Title

Artifact

Abstract

During the creation of this work, I identified and acquired various contemporary objects relating to branding, consumerism, and fads. Through a process of artificial aging, ranging from abrading, cutting, and sandblasting to burying them in soil and chemical treatments of bleach, salt and ammonia, I made the objects appear as if they had been removed from an archeological site after centuries under ground. I incorporated these apparently ancient contemporary consumer items into new compositions using mostly silver and aluminum. These new objects are created using traditional metal-smithing techniques and bearing a resemblance to classicism in form as well. The designs reference ritual objects from a variety of world cultural and religious traditions combined with a retro-futurism science fiction aesthetic. By combining these new items that look old with fine metalwork that is classical but looks new I am creating an ambiguity of time, place, and tradition in order to transport the observer into a viewpoint that forces questioning of our own place in history. Like all science fiction literature or film, I am using the past and future to speak about contemporary issues. What I am interested in exploring is the functions and purpose of myth, ritual, and religion in past culture systems and identifying, in our modern world of science and reason that has been for centuries becoming increasingly secular, how it is that we have managed to fill the void created by the absence of the old rules. Whatever one chooses to call it, whether it is myth or ritual or religion, it has served an important functional role in the growth and sustainability of all cultural systems. These belief structures provided our ancestors (and many people still today) with a level of perceived objectivity, social cohesion and cooperation, order, stability, hierarchies, and a way to guide the members of cultural systems through the turmoil of birth, the pains of growing, the tension of adulthood, and finally through the mystery of death. What I am interested in identifying is what it is in our modern, secular cultural system that has filled the void created by secularization and replaced the old mechanism with new to provide similar functions. Through the process of ideation and creation of this body of work the major system I have identified as filling the role played previously by myth is that of consumerism, capitalism, and wealth. This question of the new mythic structure in the modern world is not a new question and I am not the first person to identify capitalism and its bi-products as filling this role, but through this body of work and its method of display I aim to bring the concept to a more literal and digestible examination.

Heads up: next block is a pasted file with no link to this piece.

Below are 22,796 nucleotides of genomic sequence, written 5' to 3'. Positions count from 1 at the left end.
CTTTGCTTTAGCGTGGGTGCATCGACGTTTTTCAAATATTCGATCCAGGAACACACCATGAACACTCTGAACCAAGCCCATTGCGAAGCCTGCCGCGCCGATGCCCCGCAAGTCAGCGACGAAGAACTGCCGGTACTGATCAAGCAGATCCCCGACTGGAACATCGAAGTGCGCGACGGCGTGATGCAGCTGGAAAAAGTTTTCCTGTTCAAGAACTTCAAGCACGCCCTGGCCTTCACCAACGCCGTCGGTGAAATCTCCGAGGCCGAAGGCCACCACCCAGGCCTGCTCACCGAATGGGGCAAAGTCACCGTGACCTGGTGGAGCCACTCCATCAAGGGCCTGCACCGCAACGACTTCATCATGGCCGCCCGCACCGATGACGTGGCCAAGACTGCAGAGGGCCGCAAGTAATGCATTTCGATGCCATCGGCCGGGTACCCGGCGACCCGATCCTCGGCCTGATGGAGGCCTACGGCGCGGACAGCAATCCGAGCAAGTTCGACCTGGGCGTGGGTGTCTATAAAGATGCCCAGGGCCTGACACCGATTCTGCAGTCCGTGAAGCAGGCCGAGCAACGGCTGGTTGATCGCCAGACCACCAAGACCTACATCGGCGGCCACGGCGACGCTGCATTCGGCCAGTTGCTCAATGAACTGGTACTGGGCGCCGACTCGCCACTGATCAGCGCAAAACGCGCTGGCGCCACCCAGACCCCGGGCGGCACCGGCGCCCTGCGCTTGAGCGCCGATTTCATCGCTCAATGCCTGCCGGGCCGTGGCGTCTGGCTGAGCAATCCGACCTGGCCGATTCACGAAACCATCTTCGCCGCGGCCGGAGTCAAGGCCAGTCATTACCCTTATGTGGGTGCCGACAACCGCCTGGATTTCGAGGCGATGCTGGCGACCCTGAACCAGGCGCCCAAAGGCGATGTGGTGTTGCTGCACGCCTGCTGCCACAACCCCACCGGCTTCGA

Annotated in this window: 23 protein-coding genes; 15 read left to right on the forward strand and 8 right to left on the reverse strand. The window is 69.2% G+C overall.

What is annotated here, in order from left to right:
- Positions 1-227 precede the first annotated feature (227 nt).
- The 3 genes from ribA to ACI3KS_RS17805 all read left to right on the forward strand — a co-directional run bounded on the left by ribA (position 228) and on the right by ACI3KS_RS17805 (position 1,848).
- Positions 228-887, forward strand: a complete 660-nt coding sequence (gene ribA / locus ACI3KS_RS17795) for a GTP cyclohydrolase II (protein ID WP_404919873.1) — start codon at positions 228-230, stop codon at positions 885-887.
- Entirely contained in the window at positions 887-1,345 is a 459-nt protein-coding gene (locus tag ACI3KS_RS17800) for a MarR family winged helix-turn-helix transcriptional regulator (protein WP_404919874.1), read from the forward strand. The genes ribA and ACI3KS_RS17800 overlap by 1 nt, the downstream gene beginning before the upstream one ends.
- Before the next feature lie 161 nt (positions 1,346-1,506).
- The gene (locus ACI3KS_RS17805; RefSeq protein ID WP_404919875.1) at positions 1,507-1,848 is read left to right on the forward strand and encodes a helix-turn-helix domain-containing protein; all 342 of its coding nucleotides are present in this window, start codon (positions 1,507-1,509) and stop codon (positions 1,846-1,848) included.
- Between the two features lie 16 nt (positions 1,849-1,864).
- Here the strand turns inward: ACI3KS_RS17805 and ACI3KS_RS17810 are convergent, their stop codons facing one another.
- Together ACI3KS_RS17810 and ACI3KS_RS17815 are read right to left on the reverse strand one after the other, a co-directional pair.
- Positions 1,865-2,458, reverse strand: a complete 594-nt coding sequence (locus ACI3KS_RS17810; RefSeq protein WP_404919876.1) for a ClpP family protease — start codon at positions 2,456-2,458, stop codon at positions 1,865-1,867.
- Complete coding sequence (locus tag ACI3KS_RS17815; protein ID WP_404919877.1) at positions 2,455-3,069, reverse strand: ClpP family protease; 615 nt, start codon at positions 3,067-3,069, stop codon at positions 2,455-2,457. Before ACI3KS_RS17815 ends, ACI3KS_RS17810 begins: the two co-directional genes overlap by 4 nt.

Publication Date

10-30-2019

Document Type

Thesis

Student Type

Graduate

Degree Name

Metals and Jewelry Design (MFA)

Department, Program, or Center

School for American Crafts (CAD)

Advisor

Leonard Urso

Advisor/Committee Member

Juan Carlos Caballero-Perez

Advisor/Committee Member

John Aasp

Campus

RIT – Main Campus

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